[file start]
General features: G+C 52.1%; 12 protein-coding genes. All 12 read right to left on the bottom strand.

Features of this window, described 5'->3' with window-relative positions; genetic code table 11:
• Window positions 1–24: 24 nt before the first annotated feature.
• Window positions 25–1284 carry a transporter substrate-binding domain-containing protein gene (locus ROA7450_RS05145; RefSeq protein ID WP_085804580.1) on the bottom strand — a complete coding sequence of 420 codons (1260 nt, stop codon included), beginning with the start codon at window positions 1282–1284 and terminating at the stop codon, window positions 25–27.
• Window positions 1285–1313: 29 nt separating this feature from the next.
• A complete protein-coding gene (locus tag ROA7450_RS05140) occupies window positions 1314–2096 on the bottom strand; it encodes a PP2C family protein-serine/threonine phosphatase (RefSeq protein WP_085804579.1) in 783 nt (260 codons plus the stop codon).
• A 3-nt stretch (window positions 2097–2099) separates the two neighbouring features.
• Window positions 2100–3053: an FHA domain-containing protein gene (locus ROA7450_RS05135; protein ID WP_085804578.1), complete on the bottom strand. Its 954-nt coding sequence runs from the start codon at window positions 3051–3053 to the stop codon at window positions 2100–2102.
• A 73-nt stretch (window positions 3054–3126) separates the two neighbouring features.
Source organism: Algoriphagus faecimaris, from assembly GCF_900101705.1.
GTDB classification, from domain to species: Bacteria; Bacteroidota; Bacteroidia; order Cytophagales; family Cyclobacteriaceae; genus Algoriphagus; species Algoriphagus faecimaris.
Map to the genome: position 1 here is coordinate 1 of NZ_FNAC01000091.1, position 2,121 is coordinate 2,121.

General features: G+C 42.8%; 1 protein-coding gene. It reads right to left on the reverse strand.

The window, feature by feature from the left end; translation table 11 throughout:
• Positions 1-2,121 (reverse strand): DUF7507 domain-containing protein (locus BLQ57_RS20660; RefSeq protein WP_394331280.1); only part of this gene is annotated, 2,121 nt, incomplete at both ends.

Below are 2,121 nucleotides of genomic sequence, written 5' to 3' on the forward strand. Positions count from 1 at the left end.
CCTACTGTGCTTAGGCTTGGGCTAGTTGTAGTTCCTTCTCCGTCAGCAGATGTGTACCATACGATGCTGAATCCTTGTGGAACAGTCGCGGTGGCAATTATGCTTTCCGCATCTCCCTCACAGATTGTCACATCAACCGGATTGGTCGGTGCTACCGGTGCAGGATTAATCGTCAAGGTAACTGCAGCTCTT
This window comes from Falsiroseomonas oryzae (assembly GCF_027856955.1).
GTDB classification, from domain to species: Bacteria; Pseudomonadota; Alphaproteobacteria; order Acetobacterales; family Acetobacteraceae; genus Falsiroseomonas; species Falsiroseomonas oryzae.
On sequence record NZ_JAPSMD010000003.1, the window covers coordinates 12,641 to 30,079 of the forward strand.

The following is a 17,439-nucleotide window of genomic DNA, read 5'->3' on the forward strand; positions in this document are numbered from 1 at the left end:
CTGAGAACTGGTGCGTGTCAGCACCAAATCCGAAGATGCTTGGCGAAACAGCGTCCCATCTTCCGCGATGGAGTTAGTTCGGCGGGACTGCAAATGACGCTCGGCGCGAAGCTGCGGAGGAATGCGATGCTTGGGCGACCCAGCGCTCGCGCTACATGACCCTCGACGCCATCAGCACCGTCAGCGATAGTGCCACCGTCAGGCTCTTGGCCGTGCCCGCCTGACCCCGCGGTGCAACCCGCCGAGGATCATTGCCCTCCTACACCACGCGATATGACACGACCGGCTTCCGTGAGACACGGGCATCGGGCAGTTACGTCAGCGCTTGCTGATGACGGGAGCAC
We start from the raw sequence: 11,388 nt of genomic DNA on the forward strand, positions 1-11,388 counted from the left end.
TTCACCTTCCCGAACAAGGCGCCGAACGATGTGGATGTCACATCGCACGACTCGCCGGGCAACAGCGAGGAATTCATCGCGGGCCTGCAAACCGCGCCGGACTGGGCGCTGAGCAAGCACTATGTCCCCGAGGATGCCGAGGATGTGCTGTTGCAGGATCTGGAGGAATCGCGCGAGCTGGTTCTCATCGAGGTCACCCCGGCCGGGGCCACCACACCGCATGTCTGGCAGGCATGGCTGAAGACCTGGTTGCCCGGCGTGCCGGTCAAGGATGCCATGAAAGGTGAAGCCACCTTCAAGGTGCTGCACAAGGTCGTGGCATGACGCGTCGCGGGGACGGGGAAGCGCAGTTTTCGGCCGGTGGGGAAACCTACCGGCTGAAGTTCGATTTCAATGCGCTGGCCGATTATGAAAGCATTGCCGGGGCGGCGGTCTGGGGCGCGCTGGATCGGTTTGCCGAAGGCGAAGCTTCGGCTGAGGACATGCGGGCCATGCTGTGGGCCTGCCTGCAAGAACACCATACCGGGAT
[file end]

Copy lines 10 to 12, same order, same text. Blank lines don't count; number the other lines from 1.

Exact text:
Source organism: Algoriphagus faecimaris, from assembly GCF_900101705.1.
GTDB classification, from domain to species: Bacteria; Bacteroidota; Bacteroidia; order Cytophagales; family Cyclobacteriaceae; genus Algoriphagus; species Algoriphagus faecimaris.
Map to the genome: position 1 here is coordinate 1 of NZ_FNAC01000091.1, position 2,121 is coordinate 2,121.